Areas for improvement

The force should immediately:

  • remind staff with crime-recording responsibilities of the need to record all crimes at the first point at which sufficient information exists to do so, particularly in domestic abuse cases;
  • ensure that all reported crimes of rape are recorded without delay;
  • ensure that classification N100 is used correctly;
  • ensure that reports of crime made by third parties acting on behalf of the victim in a professional capacity are recorded;
  • improve the process for cancelling crimes where additional verifiable information exists and ensure that all victims who have their crimes cancelled are informed of that fact;
  • ensure that crimes allocated for diary appointments are recorded at the point where sufficient information exists and in any event within 24 hours; and
  • improve how it collects diversity information from victims of crime and how it uses this to comply with its equality duty.

How effective is the force at recording reported crime?

graded good

Overall crime-recording rate

89.5% of reported crimes 
were recorded

Over 94,500 reports of crime a year 
are not recorded

The Metropolitan Police Service has further work to do to ensure it records all reports of crime in accordance with the Home Office Counting Rules (PDF document) (HOCR). We examined reports of crime which the force received, and for which an auditable record was created. The force informed us that 80.6 percent of crime that is recorded (excluding fraud) came through an auditable crime-reporting route. This does not mean that 80.6 percent of crimes reported to the Metropolitan Police Service come through these routes but that 80.6 percent of crime is recorded this way.

We found that the force recorded 89.5 percent of these crimes (with a confidence interval of +/- 1.64 percent). We estimate the force is not recording over 94,500 reports of crime each year, thereby potentially depriving some victims of valuable support services. We acknowledge in arriving at this figure that the force serves a population of over 8.7 million people and recorded over 800,000 crimes in the 12 months to 31 December 2017.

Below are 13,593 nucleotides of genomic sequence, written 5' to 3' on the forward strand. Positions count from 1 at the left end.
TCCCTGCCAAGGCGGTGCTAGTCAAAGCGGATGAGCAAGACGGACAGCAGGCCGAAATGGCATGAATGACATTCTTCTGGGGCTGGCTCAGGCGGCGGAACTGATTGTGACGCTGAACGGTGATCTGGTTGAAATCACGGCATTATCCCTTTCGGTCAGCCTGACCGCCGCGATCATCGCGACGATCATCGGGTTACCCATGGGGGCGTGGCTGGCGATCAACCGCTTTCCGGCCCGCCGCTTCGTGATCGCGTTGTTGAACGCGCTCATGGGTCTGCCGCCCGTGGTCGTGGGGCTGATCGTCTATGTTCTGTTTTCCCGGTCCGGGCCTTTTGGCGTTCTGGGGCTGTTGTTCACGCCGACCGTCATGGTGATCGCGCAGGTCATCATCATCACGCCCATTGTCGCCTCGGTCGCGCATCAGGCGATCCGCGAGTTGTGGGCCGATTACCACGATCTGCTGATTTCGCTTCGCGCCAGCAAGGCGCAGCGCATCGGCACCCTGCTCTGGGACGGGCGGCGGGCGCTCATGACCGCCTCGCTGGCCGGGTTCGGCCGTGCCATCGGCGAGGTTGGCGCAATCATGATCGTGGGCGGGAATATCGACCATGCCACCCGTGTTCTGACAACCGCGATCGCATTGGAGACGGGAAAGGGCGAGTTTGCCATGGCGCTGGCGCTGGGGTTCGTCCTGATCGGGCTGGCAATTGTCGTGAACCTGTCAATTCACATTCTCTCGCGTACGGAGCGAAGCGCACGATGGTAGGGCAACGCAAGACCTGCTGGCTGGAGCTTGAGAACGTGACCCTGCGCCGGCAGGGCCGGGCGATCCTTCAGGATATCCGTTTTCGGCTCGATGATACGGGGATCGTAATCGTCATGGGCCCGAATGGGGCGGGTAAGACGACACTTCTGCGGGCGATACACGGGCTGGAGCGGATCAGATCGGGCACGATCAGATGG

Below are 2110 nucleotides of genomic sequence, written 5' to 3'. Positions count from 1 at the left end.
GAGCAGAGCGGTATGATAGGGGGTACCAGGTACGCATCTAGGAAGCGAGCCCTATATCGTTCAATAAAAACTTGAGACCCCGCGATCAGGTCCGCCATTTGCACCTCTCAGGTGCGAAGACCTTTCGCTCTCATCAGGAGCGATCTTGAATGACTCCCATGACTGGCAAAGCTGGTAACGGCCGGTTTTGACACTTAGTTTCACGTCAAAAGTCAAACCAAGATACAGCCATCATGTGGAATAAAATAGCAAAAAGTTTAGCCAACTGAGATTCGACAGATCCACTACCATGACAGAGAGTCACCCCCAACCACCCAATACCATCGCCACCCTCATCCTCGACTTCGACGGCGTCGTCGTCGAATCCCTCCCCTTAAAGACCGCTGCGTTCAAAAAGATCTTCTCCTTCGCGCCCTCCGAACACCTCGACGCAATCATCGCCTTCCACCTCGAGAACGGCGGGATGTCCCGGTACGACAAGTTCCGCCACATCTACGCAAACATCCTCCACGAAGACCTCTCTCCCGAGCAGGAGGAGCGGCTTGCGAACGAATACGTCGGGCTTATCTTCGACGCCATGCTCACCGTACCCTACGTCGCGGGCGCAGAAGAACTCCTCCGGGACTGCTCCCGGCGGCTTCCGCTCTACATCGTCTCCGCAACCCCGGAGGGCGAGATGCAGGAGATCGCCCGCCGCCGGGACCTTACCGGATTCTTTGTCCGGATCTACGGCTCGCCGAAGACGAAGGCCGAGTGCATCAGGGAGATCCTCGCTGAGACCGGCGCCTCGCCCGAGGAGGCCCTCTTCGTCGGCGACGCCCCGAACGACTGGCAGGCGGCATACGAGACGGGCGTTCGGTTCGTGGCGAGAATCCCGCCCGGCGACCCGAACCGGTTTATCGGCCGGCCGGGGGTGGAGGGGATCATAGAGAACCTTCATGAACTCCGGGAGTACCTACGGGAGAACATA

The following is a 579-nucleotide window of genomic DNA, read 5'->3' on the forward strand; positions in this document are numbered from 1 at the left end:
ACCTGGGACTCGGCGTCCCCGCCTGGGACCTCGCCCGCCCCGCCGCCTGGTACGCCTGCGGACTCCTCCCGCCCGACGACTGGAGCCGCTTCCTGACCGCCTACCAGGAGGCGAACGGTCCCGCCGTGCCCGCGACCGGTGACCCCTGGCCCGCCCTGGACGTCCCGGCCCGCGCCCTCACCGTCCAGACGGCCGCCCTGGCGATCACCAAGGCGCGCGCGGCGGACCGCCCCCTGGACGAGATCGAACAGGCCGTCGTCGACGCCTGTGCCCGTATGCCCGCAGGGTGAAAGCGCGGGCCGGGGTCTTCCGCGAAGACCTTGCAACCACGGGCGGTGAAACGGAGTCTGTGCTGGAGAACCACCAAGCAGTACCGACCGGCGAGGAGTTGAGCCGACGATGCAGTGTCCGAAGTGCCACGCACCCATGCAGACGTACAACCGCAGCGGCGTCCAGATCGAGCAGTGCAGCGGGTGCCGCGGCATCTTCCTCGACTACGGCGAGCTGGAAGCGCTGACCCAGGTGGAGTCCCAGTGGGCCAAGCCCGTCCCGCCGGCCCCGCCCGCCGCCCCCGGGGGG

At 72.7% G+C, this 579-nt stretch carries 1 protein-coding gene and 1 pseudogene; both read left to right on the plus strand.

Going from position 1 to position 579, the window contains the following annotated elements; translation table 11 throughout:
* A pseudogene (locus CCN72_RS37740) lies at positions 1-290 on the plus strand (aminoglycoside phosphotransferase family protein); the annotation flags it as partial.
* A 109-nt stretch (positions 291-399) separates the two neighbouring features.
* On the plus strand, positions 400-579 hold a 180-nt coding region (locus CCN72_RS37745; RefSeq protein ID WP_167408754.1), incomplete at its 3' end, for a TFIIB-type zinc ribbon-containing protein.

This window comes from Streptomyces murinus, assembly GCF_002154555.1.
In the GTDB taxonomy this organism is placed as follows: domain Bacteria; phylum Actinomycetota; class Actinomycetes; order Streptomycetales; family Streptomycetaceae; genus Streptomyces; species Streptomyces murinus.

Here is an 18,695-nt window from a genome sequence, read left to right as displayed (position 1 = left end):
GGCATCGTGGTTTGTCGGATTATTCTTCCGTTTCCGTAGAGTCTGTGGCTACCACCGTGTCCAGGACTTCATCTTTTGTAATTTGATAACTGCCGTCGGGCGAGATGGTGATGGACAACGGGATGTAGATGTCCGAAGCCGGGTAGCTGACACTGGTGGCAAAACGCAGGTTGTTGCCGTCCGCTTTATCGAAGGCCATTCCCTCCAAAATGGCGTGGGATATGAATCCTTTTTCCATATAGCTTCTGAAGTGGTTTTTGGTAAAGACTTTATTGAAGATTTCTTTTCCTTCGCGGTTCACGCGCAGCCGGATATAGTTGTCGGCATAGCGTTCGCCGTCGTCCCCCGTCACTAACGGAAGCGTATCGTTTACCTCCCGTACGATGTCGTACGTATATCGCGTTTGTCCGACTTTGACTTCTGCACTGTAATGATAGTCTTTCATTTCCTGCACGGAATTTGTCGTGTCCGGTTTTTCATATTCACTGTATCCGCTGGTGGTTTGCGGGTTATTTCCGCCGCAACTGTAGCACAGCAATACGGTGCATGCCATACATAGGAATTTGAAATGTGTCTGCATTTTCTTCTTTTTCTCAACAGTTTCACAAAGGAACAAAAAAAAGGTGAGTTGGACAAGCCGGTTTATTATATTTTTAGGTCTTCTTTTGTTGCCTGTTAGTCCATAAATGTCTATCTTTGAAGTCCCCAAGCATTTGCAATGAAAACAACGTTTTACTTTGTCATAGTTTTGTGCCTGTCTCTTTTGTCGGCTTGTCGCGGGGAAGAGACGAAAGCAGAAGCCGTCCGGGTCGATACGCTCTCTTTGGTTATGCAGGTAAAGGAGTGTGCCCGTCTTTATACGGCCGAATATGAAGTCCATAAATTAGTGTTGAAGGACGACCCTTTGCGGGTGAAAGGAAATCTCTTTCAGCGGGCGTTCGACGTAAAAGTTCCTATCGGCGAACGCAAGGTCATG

Of the 1,396 reports of crime we audited, 271 were crimes related to domestic abuse. Of these the force had recorded 230. The 41 offences not recorded were mostly offences involving violence, such as actual bodily harm and common assault.

We found that some of these offences involved crimes being reported at the first point of contact with the force, but not being recorded due to the call handler wrongly categorising the matter as a domestic incident rather than a violent crime. Using the incorrect opening incident category also means that the incident is not scrutinised to ensure the correct crime-recording decision has been taken.

We also found that when crimes related to domestic abuse were not recorded, this was often because officers failed to record additional crimes disclosed during their investigations.

However, we found that when domestic abuse crimes had not been recorded, safeguarding requirements and an investigation had been undertaken in most cases. This is positive.

The under-recording of crime arising from public disorder and common assault is significant. When these are not identified and recorded as crimes at the earliest opportunity, there is invariably a lack of oversight to ensure that the correct crime-recording decisions are later taken.

Violence against the person

87.6% of reported violent crimes 
were recorded

Over 28,100 reports of violent crime a year 
are not recorded

We found that 87.6 percent of violent crimes reported to the force are recorded (with a confidence interval of +/- 2.82 percent). This is lower than the overall crime-recording rate noted above. By our estimate, this means the force fails to record over 28,100 violent crimes that are reported to it each year. As violent crime can be particularly distressing for the victim, this is an area in which the need for better recording of reported crime is particularly important.

In most cases where violent crimes were not recorded, we found the principal causes to be as described earlier, namely: